The recent launch of the Let There Be Beer campaign, backed by all the major UK brewers, signalled a rare moment of unity among rivals that have spent the last 20 years in a bitter war of price cuts.
Over this period many senior figures in the industry have made loud noises about how important it is that brand owners kick the promotional habit and inject some value back into the category. More often than not, however - in a category that is also battling a long-term volume decline - these words have not developed into actions.
This is not a criticism that can be levelled at Inge Plochaet. The AB InBev UK and Ireland president has put her money where her mouth is, and two years into the job - despite some scary-looking sales figures for her leading brands - she is confident her strategy will ultimately pay off.
It’s been a long time since the brewer’s Stella Artois, the UK’s leading alcoholic drinks brand, was ‘reassuringly expensive’. While Stella has successfully shrugged off its ‘wifebeater’ tag through reformulation and the introduction of a 4% variant, and brilliantly diversified into cider (sorry, Cidre), the core brand has been cheapened by the pile-it-high sell-it-low merry-go-round - a situation that Plochaet saw as unsustainable when she arrived in the UK in 2011 and immediately vowed to change.
Marital status: Married with two boys
Career: Joined P&G as a trainee packaging engineer in Belgium. She moved to Interbrew, where she continued on the engineering side for a further five years before moving to marketing. She ran the retail operation in Belgium before being promoted to vice-president of commercial, a role she held before moving to the UK.
Favourite thing about living in the UK? The countryside. She is a keen walker, who regular takes the family off for 15-mile weekend walks. Her mantra: There’s no such thing as bad weather, just inappropriate clothes.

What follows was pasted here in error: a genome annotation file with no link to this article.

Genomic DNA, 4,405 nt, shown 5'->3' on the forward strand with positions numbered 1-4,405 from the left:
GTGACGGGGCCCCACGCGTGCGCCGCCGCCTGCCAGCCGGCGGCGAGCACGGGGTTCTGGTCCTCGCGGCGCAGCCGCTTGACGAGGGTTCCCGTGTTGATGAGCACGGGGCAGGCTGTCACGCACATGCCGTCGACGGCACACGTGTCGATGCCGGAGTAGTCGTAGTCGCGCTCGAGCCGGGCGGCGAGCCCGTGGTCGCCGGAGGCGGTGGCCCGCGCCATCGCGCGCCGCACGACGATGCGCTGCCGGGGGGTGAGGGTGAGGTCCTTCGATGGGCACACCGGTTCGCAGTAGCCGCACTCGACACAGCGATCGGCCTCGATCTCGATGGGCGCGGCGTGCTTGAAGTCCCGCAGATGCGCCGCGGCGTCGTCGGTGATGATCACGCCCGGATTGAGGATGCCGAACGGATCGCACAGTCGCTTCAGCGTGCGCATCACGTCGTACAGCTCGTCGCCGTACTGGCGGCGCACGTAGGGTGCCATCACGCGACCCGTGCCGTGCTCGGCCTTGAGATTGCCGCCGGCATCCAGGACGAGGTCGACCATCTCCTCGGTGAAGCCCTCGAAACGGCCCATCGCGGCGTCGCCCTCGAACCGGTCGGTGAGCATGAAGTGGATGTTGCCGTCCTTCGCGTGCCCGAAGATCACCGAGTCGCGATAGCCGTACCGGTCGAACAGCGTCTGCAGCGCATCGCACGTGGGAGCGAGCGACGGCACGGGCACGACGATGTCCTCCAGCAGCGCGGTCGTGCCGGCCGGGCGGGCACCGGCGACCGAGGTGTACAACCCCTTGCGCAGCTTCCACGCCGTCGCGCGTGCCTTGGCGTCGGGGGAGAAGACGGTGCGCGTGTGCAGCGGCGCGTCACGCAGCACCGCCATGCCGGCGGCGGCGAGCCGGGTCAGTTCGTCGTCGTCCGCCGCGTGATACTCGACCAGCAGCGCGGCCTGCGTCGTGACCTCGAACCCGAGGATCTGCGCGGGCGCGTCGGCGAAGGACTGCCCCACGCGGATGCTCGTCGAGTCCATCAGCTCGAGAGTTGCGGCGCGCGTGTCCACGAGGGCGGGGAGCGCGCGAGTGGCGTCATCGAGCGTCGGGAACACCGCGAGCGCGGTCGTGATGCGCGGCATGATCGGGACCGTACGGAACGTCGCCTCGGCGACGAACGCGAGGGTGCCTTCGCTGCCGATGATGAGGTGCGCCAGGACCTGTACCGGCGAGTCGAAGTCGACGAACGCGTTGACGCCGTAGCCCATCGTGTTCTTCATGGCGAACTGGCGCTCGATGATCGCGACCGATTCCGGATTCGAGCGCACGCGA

Other hobbies: Reading
Favourite book: The Shadow of the Wind by Carlos Ruiz Zafon.
“In the UK off-trade we have the unique situation of four major brewers and four major retailers, which is a recipe for a perfect storm,” she explains. “Over time, the category has developed into a low, lower, lowest model where beer was only seen as a footfall driver and was maybe even misused through marketing with such low prices. If we want to have an interesting, dynamic and healthy category, that is so not the way to go.”
Plochaet has been preaching this mantra for the last two years and argues that the message is getting through to retailers. Before she could convince her customers, however, she had to persuade those in her own company that going against the grain in this way was the right way forward. It was no easy sell.
“I had to explain [my position] all the way up to our global CEO, so it’s not something that comes lightly,” she confirms.
The key to her plan is to wean its major beer brands off their dependence on promotions, and Stella in particular. True to her word, AB InBev ran 29% fewer deals in supermarket featured space in the year to March, according to promotions experts Assosia. This strategy led to Stella retailing at an average of 36p per litre higher than its nearest rival, Heineken-owned Foster’s.
Some argue it’s a dangerous tactic. Stella’s Aussie rival has been making serious inroads of late. Off-trade sales of the AB InBev brand fell 4.6% by value to £497.6m and 7% by volume for the year to 31 March [IRI], while Foster’s grew its value 12.2% to £470.6m with volumes up 9% over the same period. The Grocer has calculated that, should current trends continue, Stella could be toppled from its number one slot as Britain’s biggest alcohol brand as early as October.